Society highlights benefits of homeopathy as alternative to antibiotics in fight against ‘superbugs’

WP_Post Object
(
    [ID] => 14783
    [post_author] => 1367
    [post_date] => 2018-07-02 11:28:17
    [post_date_gmt] => 2018-07-02 10:28:17
    [post_content] => The Society of Homeopaths has submitted its views to a House of Commons inquiry set up to explore ways of tackling the ‘significant and increasing threat’ to public health posed by so-called ‘superbugs’ - bacteria resistant to antibiotics and other antimicrobial drugs (AMR).

In its submission to the Commons Select Committee on Health and Social Care, the Society has said it considers that homeopathy - along with increased public awareness and other non-drug therapies - can positively contribute to AMR reduction through appropriate and less antibiotic use.

“With a growing body of clinical evidence, a strong safety record and evidence of cost-effectiveness, homeopathy represents one potential therapeutic solution that could lead to a reduction in the use of antibiotics,” it said.

“Advantages of homeopathy include ease of application and safety, with few contraindications existing in the treatment of the very young and old, beside the careful selection of remedy and dosage.”

A holistic medical approach, such as that frequently used in homeopathy, may offer therapeutic advantages over other methods, it adds.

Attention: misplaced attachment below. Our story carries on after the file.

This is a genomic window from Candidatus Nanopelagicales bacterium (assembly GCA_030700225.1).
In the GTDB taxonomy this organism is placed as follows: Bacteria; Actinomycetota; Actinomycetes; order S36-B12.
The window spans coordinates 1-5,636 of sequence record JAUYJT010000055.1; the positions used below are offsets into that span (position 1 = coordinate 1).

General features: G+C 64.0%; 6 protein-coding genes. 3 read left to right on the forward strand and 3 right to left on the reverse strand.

“A body of research exists which supports the view that homeopathy could be at least as effective as a standard treatment, has effects which can be arguably differentiated from placebo, can lead to reduced conventional drug use and can fill effectiveness gaps in conventional medical treatment.

“This is particularly the case for acute upper respiratory tract infections (URTIs) and their complications, including acute otitis media (AOM).”

The Society’s response also drew on research findings including a study by Haidvogl et al which showed individual homeopathic treatment in children to be not only as effective for acute URTIs as conventional care, but to be associated with significantly faster onset of improvement in the first week.

In a further study by Trichard et al, which compared homeopathic and antibiotic treatment strategies for rhino pharyngitis in children, homeopathy yielded significantly better results than antibiotics in terms of both medical effectiveness and improved quality of life with significantly less time taken off work for parents.

According to the inquiry background papers, data indicates that AMR is responsible for 700,000 deaths a year worldwide and at least 50,000 in the US and Europe. The death toll could reach 10m people a year by 2050 if the rise in resistance is not headed off, it is estimated.

Submissions to the committee's inquiry closed at the end of June and it will report back later in the year.

The Government’s next antimicrobial resistance (AMR) strategy will be published at the end of the year.

Society of Homeopaths' members can view the Society's submission in the members area of this website under Campaigns.
    [post_title] => Society highlights benefits of homeopathy as alternative to antibiotics in fight against 'superbugs'
    [post_excerpt] => 
    [post_status] => publish
    [comment_status] => open
    [ping_status] => open